Shedding new light on how Romantic authors were posthumously recruited to address later cultural concerns, What the Victorians Made of Romanticism reveals new histories of appropriation, remediation, and renewal that resonate in our own moment of media change, when once again the cultural products of the past seem in danger of being forgotten if they are not reimagined for new audiences.

  • Not according to plan : filmmaking under Stalin / Maria Belodubrovskaya
    PN 1993.5 R9 B385 2017

    In Not According to Plan, Maria Belodubrovskaya reveals the limits on the power of even the most repressive totalitarian regimes to create and control propaganda. Belodubrovskaya's revisionist account of Soviet filmmaking between 1930 and 1953 highlights the extent to which the Soviet film industry remained stubbornly artisanal in its methods, especially in contrast to the more industrial approach of the Hollywood studio system. Not According to Plan shows that even though Josef Stalin recognized cinema as a "mighty instrument of mass agitation and propaganda" and strove to harness the Soviet film industry to serve the state, directors such as Eisenstein, Alexandrov, and Pudovkin had far more creative control than did party-appointed executives and censors.

    The Stalinist party-state, despite explicit intent and grandiose plans to build a "Soviet Hollywood" that would release a thousand features per year, failed to construct even a modest mass propaganda cinema. Belodubrovskaya's wealth of evidence shows that the regime's desire to disseminate propaganda on a vast scale was consistently at odds with its compulsion to control quality and with Stalin's intolerance of imperfection. Not According to Plan is a landmark in Soviet cultural history and the global history of cinema.

  • Hamlet and the vision of darkness / Rhodri Lewis
    PR 2807 L47 2017

    Hamlet and the Vision of Darkness is a radical new interpretation of the most famous play in the English language. By exploring Shakespeare's engagements with the humanist traditions of early modern England and Europe, Rhodri Lewis reveals a Hamlet unseen for centuries: an innovative, coherent, and exhilaratingly bleak tragedy in which the governing ideologies of Shakespeare's age are scrupulously upended.

    This book establishes that life in Elsinore is measured not by virtue but by the deceptions and grim brutality of the hunt. It also shows that Shakespeare most vividly represents this reality in the character of Hamlet: his habits of thought and speech depend on the cultures of pretence that he affects to disdain, ensuring his alienation from both himself and the world around him.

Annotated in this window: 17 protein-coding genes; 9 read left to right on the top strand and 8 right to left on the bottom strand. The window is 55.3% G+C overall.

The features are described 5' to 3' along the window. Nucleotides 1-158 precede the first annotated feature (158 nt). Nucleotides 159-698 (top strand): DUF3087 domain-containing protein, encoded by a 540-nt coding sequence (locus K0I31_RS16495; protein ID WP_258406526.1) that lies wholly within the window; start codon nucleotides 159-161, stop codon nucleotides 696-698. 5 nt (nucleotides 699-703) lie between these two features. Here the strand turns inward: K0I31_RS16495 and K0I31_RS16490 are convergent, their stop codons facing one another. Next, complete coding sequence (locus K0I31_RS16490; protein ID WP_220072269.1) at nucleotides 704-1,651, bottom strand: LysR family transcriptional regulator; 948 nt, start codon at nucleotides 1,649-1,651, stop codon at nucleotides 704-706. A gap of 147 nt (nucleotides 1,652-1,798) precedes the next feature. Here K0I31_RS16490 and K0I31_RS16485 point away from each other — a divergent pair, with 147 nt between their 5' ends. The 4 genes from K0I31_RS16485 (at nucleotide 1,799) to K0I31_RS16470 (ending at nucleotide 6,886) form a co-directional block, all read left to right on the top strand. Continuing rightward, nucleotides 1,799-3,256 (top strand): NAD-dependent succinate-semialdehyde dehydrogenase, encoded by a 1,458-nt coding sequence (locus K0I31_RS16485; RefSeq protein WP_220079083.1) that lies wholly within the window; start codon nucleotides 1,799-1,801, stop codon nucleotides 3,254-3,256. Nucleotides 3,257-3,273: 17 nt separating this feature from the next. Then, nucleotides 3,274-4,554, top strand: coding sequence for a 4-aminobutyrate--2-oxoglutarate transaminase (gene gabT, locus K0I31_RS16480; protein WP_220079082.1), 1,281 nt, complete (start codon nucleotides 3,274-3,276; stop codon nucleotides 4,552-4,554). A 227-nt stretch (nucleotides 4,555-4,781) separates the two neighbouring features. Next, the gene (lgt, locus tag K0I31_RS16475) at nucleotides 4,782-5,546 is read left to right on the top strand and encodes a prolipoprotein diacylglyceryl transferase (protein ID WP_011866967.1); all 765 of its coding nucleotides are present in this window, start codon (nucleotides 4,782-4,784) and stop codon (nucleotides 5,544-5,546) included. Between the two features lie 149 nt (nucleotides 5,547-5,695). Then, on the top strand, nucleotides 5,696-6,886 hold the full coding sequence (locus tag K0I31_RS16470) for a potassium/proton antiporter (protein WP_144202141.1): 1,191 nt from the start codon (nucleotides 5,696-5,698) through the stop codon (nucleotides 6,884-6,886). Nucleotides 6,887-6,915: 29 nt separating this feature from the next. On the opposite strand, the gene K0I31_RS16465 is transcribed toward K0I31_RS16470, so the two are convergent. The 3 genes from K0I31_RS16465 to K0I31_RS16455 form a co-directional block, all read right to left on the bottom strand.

Lewis recovers a work of far greater magnitude than the tragedy of a young man who cannot make up his mind. He shows that in Hamlet , as in King Lear , Shakespeare confronts his audiences with a universe that received ideas are powerless to illuminate--and where everyone must find their own way through the dark.

    A major contribution to Shakespeare studies, this book is required reading for all students of early modern literature, drama, culture, and history.

  • Curated stories : the uses and misuses of storytelling / Sujatha Fernandes
    P 96 N35 F47 2017
    Storytelling has proliferated today, from TED Talks and Humans of New York to a plethora of story-coaching agencies and consultants. These narratives are typically heartbreaking accounts of poverty, mistreatment, and struggle that often move us deeply. But what do they move us to? And what arethe stakes in the crafting and use of storytelling?In Curated Stories, Sujatha Fernandes considers the rise of storytelling alongside the broader shift to neoliberal, free-market economies to argue that stories have been reconfigured to promote entrepreneurial self-making and restructured as easily digestible soundbites mobilized toward utilitarianends. Fernandes roams the globe and returns with stories from the Afghan Women's Writing Project, the domestic workers movement and the undocumented student Dreamer movement in the United States, and the Mision Cultura project in Venezuela to show how the conditions under which the stories are told,the tropes through which they are narrated, and the ways in which they are responded to may actually disguise the deeper contexts of global inequality. Curated stories shift the focus away from structural problems and defuse the confrontational politics of social movements. Not just a critical examination of contemporary use of narrative and its wider impact on our collective understanding of pressing social issues, Curated Stories also explores how storytelling might be reclaimed to allow for the complexity of experience to be expressed in pursuit of transformativesocial change.

  • The imagination in early modern English literature / by Deanna Smid
    PR 408 I5 S65 2017
    In The Imagination in Early Modern English Literature , Deanna Smid presents a literary, historical account of imagination in early modern English literature, paying special attention to its effects on the body, to its influence on women, to its restraint by reason, and to its ability to create novelty. An early modern definition of imagination emerges in the work of Robert Burton, Francis Bacon, Edward Reynolds, and Margaret Cavendish. Smid explores a variety of literary texts, from Thomas Nashe's The Unfortunate Traveler to Francis Quarles's Emblems , to demonstrate the literary consequences of the early modern imagination. The Imagination in Early Modern English Literature insists that, if we are to call an early modern text "imaginative," we must recognize the unique characteristics of early modern English imagination, in all its complexity.